Belfast Telegraph

Sinn Fein feels heat over haul of 'decommissioned' Semtex

By Adrian Rutherford

Republicans have been challenged to explain why explosives were not decommissioned after the discovery of a massive Semtex haul in the Republic of Ireland.

Garda said the explosives, found last week, were part of a cache donated to the Provisional IRA by Libya 30 years ago.

They were stored in an arms dump which should have been emptied and decommissioned as part of the peace process.

Ulster Unionist MLA Tom Elliott said republicans must explain why the explosives were not put beyond use.

He added: "We need republicans to tell us what exactly is going on here and why they have been holding on to explosives.

"It doesn't do much for unionist confidence, and we just wonder are they still part of Provisional IRA stock and are the Provisional IRA passing the weapons on to dissidents as and when they need them. We have long suspected that not all Semtex was decommissioned, and clearly there is still a lot of it about.

"I have always said that there is co-operation between dissidents and mainstream republicans and that is a major problem."

DUP MP Jeffrey Donaldson said the find caused him "grave concern".

He added: "It raises questions as to the credibility of the decommissioning process which was never put into the public domain.

"We said at the time we had no way of knowing if all weapons and explosives were handed over.

"We asked for proper verification including photographic evidence – that was denied.

"We were told the inventory of weapons decommissioned would eventually be published – that hasn't happened.

"When things like this happen, it does undermine confidence."

Fifteen kilos of Semtex and other bomb-making equipment, including detonator cord and igniters, were seized. The cache contained enough explosives to make more than 180 bombs.

In 2005 the senior IRA figure liaising with the Independent International Committee on Decommissioning claimed all its Semtex "was put beyond use".

At the time the British and Irish governments said a complete decommissioning had taken place.

The explosive was part of the arms dump found during searches at the Old Airport Road in Cloghran near Dublin last week.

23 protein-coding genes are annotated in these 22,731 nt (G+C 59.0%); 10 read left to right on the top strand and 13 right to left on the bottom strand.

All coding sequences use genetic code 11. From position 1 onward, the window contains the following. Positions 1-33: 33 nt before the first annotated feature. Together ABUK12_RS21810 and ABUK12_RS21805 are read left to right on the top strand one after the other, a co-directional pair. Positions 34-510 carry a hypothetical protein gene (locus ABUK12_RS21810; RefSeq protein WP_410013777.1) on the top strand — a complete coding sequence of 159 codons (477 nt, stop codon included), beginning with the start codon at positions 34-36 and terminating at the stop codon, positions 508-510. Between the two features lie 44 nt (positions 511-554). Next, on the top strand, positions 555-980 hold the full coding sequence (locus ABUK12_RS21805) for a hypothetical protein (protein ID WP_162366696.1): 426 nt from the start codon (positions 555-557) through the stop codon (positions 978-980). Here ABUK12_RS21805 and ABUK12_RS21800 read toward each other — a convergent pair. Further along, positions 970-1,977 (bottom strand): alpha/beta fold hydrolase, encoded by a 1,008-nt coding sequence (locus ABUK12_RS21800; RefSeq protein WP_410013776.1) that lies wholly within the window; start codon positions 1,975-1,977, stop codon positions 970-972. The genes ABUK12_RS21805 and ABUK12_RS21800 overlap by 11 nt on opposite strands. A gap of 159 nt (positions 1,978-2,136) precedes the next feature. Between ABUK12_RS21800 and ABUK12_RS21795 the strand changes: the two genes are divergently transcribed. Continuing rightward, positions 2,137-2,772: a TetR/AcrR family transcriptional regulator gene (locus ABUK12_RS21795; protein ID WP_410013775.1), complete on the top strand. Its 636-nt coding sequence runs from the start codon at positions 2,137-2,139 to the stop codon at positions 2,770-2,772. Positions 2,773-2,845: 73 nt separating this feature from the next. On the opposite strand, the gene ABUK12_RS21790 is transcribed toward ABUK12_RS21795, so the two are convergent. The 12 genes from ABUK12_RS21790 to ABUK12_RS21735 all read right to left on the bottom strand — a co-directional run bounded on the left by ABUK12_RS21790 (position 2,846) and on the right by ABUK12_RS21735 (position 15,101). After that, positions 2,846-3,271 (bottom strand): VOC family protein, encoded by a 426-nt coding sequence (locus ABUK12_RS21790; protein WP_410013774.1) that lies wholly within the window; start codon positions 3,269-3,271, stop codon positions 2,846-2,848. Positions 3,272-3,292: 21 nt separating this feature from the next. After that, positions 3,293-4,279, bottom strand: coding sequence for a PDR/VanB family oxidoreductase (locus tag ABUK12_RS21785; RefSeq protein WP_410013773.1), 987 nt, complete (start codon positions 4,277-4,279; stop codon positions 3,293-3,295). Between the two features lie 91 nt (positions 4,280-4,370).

Garda revealed more details of the cache on Thursday.

Firearms including an Uzi sub-machine-gun, a Glock semi-automatic pistol, revolvers, shotguns, a silencer and a Taser stun gun were also recovered, along with 1,300 rounds of ammunition.

A forensic analysis of the Semtex confirmed it had been concealed for over a decade.

According to one report, the weapons cache may have been stolen from the Provisional IRA during the Real IRA split in 1998.

Garda Superintendent Dave Taylor said there was no doubt the seizure had foiled attacks by dissidents.

He added: "These weapons are meant for one reason, and one reason only – to kill and maim and cause great destruction to the community.

"I have no doubt this will put a dent in the operation of these (dissident) groups."

Underlining the significance of the seizure, Garda said that just 80g of the explosive was used in the bomb that killed PSNI officer Ronan Kerr in 2011.


The weapons and explosives haul was found last Wednesday during a search of lorry containers in a yard at Cloghran, north Dublin. It is unclear how long the cache was at the site but Garda believes the items were moved in recent years rather than stored at the same location since the late 1990s. Along with 15kg of Semtex, the weapons found included an UZI 9mm sub-machine-gun, revolvers, double-barrel shotguns, pistols, an air rifle and a Taser, plus around 1,300 rounds of ammunition.

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